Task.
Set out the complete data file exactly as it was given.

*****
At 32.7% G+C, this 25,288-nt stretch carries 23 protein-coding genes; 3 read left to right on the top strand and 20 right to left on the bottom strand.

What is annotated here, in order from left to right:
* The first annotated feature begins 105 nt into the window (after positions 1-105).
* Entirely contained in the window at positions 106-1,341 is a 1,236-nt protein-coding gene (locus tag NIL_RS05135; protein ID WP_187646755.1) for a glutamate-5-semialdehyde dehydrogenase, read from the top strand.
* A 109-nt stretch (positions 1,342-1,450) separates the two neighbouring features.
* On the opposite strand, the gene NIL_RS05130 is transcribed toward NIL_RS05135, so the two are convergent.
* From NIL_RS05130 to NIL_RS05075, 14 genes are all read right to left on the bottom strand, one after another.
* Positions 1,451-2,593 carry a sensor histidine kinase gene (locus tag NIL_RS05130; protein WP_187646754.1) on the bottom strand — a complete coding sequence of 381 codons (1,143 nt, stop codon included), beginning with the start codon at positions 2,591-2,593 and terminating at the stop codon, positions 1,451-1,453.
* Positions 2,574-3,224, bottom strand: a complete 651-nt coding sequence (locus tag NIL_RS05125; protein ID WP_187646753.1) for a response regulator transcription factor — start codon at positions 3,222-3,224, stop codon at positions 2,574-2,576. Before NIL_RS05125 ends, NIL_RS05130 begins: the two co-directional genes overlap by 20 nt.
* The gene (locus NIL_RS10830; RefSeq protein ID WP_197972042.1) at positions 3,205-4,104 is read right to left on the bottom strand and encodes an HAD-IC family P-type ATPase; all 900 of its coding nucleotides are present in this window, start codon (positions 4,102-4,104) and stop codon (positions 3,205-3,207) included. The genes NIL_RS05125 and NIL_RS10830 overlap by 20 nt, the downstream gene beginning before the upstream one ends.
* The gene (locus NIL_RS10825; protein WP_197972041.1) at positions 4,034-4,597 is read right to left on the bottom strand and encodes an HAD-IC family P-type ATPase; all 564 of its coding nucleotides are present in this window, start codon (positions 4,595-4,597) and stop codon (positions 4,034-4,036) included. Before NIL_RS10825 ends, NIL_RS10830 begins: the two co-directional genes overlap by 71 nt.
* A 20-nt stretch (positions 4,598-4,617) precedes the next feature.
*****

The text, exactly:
At 32.7% G+C, this 25,288-nt stretch carries 23 protein-coding genes; 3 read left to right on the top strand and 20 right to left on the bottom strand.

What is annotated here, in order from left to right:
* The first annotated feature begins 105 nt into the window (after positions 1-105).
* Entirely contained in the window at positions 106-1,341 is a 1,236-nt protein-coding gene (locus tag NIL_RS05135; protein ID WP_187646755.1) for a glutamate-5-semialdehyde dehydrogenase, read from the top strand.
* A 109-nt stretch (positions 1,342-1,450) separates the two neighbouring features.
* On the opposite strand, the gene NIL_RS05130 is transcribed toward NIL_RS05135, so the two are convergent.
* From NIL_RS05130 to NIL_RS05075, 14 genes are all read right to left on the bottom strand, one after another.
* Positions 1,451-2,593 carry a sensor histidine kinase gene (locus tag NIL_RS05130; protein WP_187646754.1) on the bottom strand — a complete coding sequence of 381 codons (1,143 nt, stop codon included), beginning with the start codon at positions 2,591-2,593 and terminating at the stop codon, positions 1,451-1,453.
* Positions 2,574-3,224, bottom strand: a complete 651-nt coding sequence (locus tag NIL_RS05125; protein ID WP_187646753.1) for a response regulator transcription factor — start codon at positions 3,222-3,224, stop codon at positions 2,574-2,576. Before NIL_RS05125 ends, NIL_RS05130 begins: the two co-directional genes overlap by 20 nt.
* The gene (locus NIL_RS10830; RefSeq protein ID WP_197972042.1) at positions 3,205-4,104 is read right to left on the bottom strand and encodes an HAD-IC family P-type ATPase; all 900 of its coding nucleotides are present in this window, start codon (positions 4,102-4,104) and stop codon (positions 3,205-3,207) included. The genes NIL_RS05125 and NIL_RS10830 overlap by 20 nt, the downstream gene beginning before the upstream one ends.
* The gene (locus NIL_RS10825; protein WP_197972041.1) at positions 4,034-4,597 is read right to left on the bottom strand and encodes an HAD-IC family P-type ATPase; all 564 of its coding nucleotides are present in this window, start codon (positions 4,595-4,597) and stop codon (positions 4,034-4,036) included. Before NIL_RS10825 ends, NIL_RS10830 begins: the two co-directional genes overlap by 71 nt.
* A 20-nt stretch (positions 4,598-4,617) precedes the next feature.